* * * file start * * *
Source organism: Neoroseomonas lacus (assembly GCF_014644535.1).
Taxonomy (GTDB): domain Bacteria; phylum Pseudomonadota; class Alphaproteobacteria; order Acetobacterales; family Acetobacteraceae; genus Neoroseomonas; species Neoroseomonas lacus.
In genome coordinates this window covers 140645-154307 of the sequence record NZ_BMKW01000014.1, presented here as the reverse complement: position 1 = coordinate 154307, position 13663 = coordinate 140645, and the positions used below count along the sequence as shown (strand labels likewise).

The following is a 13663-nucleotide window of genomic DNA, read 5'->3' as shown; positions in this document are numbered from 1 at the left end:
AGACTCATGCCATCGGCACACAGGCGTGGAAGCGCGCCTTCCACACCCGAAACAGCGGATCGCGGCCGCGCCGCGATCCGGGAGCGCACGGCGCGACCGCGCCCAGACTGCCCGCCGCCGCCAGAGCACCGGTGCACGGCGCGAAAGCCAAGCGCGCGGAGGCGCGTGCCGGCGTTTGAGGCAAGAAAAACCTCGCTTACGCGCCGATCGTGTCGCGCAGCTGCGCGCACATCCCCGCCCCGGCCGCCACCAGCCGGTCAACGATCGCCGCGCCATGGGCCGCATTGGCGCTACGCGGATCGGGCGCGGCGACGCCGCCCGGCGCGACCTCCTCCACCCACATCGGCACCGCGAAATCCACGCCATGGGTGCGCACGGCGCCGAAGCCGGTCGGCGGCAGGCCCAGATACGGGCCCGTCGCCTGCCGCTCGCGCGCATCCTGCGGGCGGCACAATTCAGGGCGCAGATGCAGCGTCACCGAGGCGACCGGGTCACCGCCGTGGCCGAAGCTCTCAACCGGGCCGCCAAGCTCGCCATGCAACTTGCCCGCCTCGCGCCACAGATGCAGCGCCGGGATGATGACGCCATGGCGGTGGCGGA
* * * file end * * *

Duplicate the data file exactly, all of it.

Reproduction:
Source organism: Neoroseomonas lacus (assembly GCF_014644535.1).
Taxonomy (GTDB): domain Bacteria; phylum Pseudomonadota; class Alphaproteobacteria; order Acetobacterales; family Acetobacteraceae; genus Neoroseomonas; species Neoroseomonas lacus.
In genome coordinates this window covers 140645-154307 of the sequence record NZ_BMKW01000014.1, presented here as the reverse complement: position 1 = coordinate 154307, position 13663 = coordinate 140645, and the positions used below count along the sequence as shown (strand labels likewise).

The following is a 13663-nucleotide window of genomic DNA, read 5'->3' as shown; positions in this document are numbered from 1 at the left end:
AGACTCATGCCATCGGCACACAGGCGTGGAAGCGCGCCTTCCACACCCGAAACAGCGGATCGCGGCCGCGCCGCGATCCGGGAGCGCACGGCGCGACCGCGCCCAGACTGCCCGCCGCCGCCAGAGCACCGGTGCACGGCGCGAAAGCCAAGCGCGCGGAGGCGCGTGCCGGCGTTTGAGGCAAGAAAAACCTCGCTTACGCGCCGATCGTGTCGCGCAGCTGCGCGCACATCCCCGCCCCGGCCGCCACCAGCCGGTCAACGATCGCCGCGCCATGGGCCGCATTGGCGCTACGCGGATCGGGCGCGGCGACGCCGCCCGGCGCGACCTCCTCCACCCACATCGGCACCGCGAAATCCACGCCATGGGTGCGCACGGCGCCGAAGCCGGTCGGCGGCAGGCCCAGATACGGGCCCGTCGCCTGCCGCTCGCGCGCATCCTGCGGGCGGCACAATTCAGGGCGCAGATGCAGCGTCACCGAGGCGACCGGGTCACCGCCGTGGCCGAAGCTCTCAACCGGGCCGCCAAGCTCGCCATGCAACTTGCCCGCCTCGCGCCACAGATGCAGCGCCGGGATGATGACGCCATGGCGGTGGCGGA